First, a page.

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HomeNewsStaff shortages led to baby's delivery on roadside: Meadow Lake mother

Staff shortages led to baby’s delivery on roadside: Meadow Lake mother

“It should have never happened,” says Kendal Carlberg, who gave birth on the side of the highway in Paradise Hill.

Staff shortages at the Meadow Lake Hospital are being cited by the mother of two as the reason she was sent to Lloydminster while in labour and eventually gave birth in an ambulance on the highway.

About a year ago, Carlberg and her husband were at home in Meadow Lake when about 2 a.m. she started having contractions and her water broke. They were aware of staff shortages at the local hospital, but they were not expecting their second child for about another two weeks.

She says they were told at the hospital that they could drive to Lloydminster which is about 186 km away; about a two-hour drive. She says her husband was told they could make it in their car and there was no need to speed. She says unfortunately they did not get to Lloydminster before the contractions took over.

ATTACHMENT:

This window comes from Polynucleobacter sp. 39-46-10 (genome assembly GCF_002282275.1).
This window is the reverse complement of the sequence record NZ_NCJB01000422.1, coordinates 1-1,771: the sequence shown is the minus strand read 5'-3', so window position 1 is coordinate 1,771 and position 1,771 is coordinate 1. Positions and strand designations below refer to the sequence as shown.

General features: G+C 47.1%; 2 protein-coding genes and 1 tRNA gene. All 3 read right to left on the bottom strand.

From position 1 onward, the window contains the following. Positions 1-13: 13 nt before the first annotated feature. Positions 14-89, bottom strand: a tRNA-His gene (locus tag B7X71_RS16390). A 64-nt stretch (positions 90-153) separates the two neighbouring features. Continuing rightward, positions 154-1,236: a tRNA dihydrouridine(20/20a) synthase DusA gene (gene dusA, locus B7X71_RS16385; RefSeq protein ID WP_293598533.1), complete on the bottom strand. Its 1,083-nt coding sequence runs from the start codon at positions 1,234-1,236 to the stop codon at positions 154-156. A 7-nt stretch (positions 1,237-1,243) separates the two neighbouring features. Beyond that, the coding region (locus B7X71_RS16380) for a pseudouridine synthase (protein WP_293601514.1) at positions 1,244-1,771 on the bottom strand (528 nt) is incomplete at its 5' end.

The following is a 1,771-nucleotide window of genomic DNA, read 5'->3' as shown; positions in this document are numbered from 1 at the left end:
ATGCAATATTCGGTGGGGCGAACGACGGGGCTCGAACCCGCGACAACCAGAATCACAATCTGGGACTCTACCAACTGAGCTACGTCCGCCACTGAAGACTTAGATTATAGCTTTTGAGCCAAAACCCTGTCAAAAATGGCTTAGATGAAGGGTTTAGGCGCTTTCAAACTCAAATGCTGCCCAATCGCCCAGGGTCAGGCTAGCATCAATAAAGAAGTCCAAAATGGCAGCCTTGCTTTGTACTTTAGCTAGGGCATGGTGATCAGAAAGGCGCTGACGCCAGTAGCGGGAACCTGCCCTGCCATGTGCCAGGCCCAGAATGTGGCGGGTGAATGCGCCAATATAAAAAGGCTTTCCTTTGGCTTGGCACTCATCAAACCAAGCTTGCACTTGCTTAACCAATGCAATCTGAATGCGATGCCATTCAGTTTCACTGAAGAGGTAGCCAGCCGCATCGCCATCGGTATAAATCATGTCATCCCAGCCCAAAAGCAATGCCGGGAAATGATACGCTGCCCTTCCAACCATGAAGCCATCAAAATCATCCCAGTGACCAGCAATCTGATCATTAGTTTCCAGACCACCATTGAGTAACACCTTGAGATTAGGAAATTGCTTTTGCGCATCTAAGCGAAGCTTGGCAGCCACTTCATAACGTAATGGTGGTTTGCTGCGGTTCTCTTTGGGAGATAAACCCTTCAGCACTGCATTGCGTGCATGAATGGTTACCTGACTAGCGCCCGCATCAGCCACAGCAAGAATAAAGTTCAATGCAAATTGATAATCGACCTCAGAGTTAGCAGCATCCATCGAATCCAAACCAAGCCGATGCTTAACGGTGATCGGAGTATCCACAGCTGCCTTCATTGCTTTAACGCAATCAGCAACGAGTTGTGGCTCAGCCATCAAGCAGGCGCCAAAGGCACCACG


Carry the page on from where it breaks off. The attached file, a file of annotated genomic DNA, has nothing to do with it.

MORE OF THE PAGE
“My husband, bravely and without choice, was now the doctor and the nurse and began listening to the 911-operator to deliver our baby. The thoughts in my head were terrifying. Our first child was born via C-section in Meadow Lake due to complications. So all I could think was our baby was going to die on the side of the highway. When the ambulance showed up we hopped in. And Maggie was born less than two-minutes later, thankfully with no complications.”

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She said “it was very relieving to get to Lloydminster”, but that it should never have happened. She is thankful to the EMTs from St. Walburg whom she says “came as quickly as they could.”

Her comments come as the Saskatchewan NDP is continuing to call on the province to deal with staff shortages at health institutions. They say the Meadow Lake Hospital has been facing “ongoing disruptions, including disruptions to obstetrical care, on account of physician and nurse shortages.” Also as of August, labouring patients are being sent to Lloydminster and North Battleford.

To further highlight the staff shortages, the NDP cites the Ministry of Health’s annual statistical report that Saskatchewan’s rate for retaining OB’s and anesthesiologists is 20% and 50%, respectively.

Carlberg says these shortages should not be happening in the province.

“Our hospital should have been opened to help me, my baby and my husband have a safe delivery. And traveling and being denied healthcare, should have never happened. Our province and our government need to address the shortages within our healthcare system and the people that are currently working are overworked and they need support with more people.”

She says they need better access to healthcare in rural and northern parts of Saskatchewan.

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